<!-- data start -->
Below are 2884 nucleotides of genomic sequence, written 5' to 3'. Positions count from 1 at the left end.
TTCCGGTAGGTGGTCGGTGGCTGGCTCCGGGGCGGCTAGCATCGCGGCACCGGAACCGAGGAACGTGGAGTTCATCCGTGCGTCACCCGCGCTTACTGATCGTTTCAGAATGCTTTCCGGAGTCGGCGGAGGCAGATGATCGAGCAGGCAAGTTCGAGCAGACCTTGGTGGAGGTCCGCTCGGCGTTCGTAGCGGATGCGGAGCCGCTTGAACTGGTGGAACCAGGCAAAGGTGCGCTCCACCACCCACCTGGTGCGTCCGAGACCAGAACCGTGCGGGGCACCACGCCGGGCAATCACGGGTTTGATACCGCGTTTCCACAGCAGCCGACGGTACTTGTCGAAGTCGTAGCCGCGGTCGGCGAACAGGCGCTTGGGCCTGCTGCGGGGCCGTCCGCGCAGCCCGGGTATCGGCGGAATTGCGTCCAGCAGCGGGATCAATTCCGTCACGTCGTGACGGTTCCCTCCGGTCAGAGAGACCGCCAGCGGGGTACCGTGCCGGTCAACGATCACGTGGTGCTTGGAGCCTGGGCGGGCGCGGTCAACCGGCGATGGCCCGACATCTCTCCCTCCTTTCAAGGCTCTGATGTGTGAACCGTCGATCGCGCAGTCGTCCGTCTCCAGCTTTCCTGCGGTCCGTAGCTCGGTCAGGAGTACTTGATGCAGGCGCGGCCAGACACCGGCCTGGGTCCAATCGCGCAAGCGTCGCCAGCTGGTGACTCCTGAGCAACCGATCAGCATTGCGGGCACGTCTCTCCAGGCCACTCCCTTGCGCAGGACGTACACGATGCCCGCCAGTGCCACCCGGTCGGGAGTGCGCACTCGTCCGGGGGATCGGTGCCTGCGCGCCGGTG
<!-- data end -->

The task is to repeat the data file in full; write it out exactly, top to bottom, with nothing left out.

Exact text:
Below are 2884 nucleotides of genomic sequence, written 5' to 3'. Positions count from 1 at the left end.
TTCCGGTAGGTGGTCGGTGGCTGGCTCCGGGGCGGCTAGCATCGCGGCACCGGAACCGAGGAACGTGGAGTTCATCCGTGCGTCACCCGCGCTTACTGATCGTTTCAGAATGCTTTCCGGAGTCGGCGGAGGCAGATGATCGAGCAGGCAAGTTCGAGCAGACCTTGGTGGAGGTCCGCTCGGCGTTCGTAGCGGATGCGGAGCCGCTTGAACTGGTGGAACCAGGCAAAGGTGCGCTCCACCACCCACCTGGTGCGTCCGAGACCAGAACCGTGCGGGGCACCACGCCGGGCAATCACGGGTTTGATACCGCGTTTCCACAGCAGCCGACGGTACTTGTCGAAGTCGTAGCCGCGGTCGGCGAACAGGCGCTTGGGCCTGCTGCGGGGCCGTCCGCGCAGCCCGGGTATCGGCGGAATTGCGTCCAGCAGCGGGATCAATTCCGTCACGTCGTGACGGTTCCCTCCGGTCAGAGAGACCGCCAGCGGGGTACCGTGCCGGTCAACGATCACGTGGTGCTTGGAGCCTGGGCGGGCGCGGTCAACCGGCGATGGCCCGACATCTCTCCCTCCTTTCAAGGCTCTGATGTGTGAACCGTCGATCGCGCAGTCGTCCGTCTCCAGCTTTCCTGCGGTCCGTAGCTCGGTCAGGAGTACTTGATGCAGGCGCGGCCAGACACCGGCCTGGGTCCAATCGCGCAAGCGTCGCCAGCTGGTGACTCCTGAGCAACCGATCAGCATTGCGGGCACGTCTCTCCAGGCCACTCCCTTGCGCAGGACGTACACGATGCCCGCCAGTGCCACCCGGTCGGGAGTGCGCACTCGTCCGGGGGATCGGTGCCTGCGCGCCGGTG